Professional Air Duct Cleaning Equipment

Using the appropriate air duct cleaning equipment means the job will be done right.

With the right Professional Air Duct Cleaning Equipment, your ductwork professional can access the winding runs of duct pipe that extend deep into the hidden areas of your home.

One of the difficulties with inspecting and cleaning ductwork is exactly this: It’s difficult to access all portions of the system because the pipes run underneath flooring, behind walls and on top of ceilings.

Before you hire a duct cleaning professional, it’s important to vet the company’s certifications and training. National Air Duct Cleaners Association (NADCA) membership is the industry standard that experts should hold, but inquiring about the tools the professional will use also helps to identify a qualified contractor.

To work with a professional with the right expertise for the job, ask if he or she will use these tools:

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Point of entry. In order to even inspect — as well as clean — the ducts, the contractor needs to gain entry into the ductwork. There are several ways a pro can do this.

A Professional Air Duct Cleaning Equipment company can make a small hole to insert a video device or cut a large hole that’s big enough for someone to actually enter the ducts. For most residential jobs, making a smaller hole should be sufficient, allowing entry into the ducts for inspection and cleaning tools. Be sure to ask about the methods the contractor will use to seal up the entry points.

Inspection. Before your contractor proceeds with cleaning, he or she should first assess the condition of the ducts. The contractor will employ different tools depending on the location of the ducts and whether the ducts are straight or bend to get a good look at how much dust and dirt rests on the surfaces of the pipes.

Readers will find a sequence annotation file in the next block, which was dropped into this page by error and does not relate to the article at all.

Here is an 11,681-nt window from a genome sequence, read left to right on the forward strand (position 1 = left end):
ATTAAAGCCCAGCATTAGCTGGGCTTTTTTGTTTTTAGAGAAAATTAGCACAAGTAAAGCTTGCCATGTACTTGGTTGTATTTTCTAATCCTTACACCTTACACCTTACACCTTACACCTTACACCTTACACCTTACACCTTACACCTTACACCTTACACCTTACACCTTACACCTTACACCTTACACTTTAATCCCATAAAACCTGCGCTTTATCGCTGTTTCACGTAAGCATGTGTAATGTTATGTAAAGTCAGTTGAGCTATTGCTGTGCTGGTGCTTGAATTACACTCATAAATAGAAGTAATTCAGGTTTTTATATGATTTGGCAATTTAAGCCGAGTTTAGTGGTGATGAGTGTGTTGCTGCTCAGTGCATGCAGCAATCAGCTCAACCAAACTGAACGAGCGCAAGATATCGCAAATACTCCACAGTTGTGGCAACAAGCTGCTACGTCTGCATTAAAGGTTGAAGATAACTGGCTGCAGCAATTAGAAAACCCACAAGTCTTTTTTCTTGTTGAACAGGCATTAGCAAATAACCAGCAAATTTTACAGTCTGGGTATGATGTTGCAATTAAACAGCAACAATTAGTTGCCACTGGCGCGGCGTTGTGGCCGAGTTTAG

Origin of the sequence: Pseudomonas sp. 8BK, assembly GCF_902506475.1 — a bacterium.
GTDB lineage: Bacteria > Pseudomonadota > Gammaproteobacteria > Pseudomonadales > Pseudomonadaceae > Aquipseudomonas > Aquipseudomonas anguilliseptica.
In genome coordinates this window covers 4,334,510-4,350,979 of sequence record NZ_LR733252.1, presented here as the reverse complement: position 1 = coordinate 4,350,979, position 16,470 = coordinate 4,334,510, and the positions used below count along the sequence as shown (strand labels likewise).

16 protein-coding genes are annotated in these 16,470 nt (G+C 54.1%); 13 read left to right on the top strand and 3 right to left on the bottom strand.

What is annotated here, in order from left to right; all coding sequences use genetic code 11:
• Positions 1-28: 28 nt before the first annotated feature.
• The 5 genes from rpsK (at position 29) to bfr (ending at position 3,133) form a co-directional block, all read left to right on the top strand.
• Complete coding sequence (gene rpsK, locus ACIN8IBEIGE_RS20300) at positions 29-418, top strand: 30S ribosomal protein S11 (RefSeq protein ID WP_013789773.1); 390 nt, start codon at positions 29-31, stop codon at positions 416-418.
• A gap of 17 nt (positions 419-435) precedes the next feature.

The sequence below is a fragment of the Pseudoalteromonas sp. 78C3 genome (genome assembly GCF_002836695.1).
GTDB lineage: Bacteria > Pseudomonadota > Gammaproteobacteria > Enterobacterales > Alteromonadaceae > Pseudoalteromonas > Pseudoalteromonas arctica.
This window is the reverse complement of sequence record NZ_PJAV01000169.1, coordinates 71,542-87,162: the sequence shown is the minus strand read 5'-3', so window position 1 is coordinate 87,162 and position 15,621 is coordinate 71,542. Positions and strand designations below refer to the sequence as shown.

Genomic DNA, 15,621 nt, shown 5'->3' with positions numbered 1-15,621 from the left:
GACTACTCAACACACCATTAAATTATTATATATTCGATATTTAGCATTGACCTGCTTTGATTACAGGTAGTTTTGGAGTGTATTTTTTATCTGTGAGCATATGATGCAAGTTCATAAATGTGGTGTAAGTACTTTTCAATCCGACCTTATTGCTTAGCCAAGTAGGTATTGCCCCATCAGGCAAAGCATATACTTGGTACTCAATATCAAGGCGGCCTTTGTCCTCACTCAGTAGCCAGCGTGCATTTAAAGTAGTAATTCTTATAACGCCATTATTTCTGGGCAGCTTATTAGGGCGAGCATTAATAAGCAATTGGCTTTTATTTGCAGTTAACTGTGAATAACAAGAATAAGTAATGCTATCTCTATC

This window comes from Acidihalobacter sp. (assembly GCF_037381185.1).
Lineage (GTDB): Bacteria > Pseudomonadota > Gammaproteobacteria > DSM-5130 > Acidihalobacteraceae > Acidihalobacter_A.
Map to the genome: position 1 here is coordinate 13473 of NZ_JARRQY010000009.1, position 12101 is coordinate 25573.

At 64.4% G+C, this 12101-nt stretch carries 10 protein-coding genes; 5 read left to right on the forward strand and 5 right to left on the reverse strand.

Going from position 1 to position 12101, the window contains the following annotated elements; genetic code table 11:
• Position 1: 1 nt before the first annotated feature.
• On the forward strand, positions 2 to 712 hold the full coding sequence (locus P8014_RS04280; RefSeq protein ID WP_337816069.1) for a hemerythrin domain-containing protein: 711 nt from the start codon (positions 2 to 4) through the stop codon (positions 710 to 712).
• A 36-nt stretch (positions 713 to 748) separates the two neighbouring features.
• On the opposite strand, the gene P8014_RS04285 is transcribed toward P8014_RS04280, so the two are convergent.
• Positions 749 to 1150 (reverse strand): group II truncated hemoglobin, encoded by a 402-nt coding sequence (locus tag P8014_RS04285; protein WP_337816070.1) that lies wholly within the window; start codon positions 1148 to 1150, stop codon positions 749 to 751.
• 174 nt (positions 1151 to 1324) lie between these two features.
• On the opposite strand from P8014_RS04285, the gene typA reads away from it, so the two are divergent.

The types of inspection tools the contractor uses may include a hand-held mirror inserted into the access hole, a type of “periscope” device that makes seeing around bends and angles easier, and a remote-controlled camera on wheels, which is ideal for getting a look at the condition of ducts that are located in hidden areas.

Duct cleaning professionals generally use these tools when they’re ready to actually clean the ducts:

Hand-held brushes. Working a manual or power brush through the ducts helps loosen any hardened dirt or debris on the ductwork.

Agitation devices. A type of gun that blows air, an air skipper or a whip that circulates air randomly through the duct pipes offer a gentle way to ramp up the power of the cleaning to dislodge dirt and debris.

Vacuum devices. This equipment draws dirt and debris dislodged by the brushes or agitation devices into a sealed containment device. Using negative pressure, the vacuum keeps the dirt contained in the ducts and then the sealed container and prevents it from being released into the home or elsewhere.

HEPA or web vacuums. When ducts are wet, the contractor should use a high efficiency particulate air (HEPA) vacuum that helps control mold or bacteria that may be present in the ducts, encouraged by the presence of moisture.

With the right duct cleaning tools, your contractor should be able to access the entirety of the ducts in the home and thoroughly remove dust, dirt, contaminants and other debris.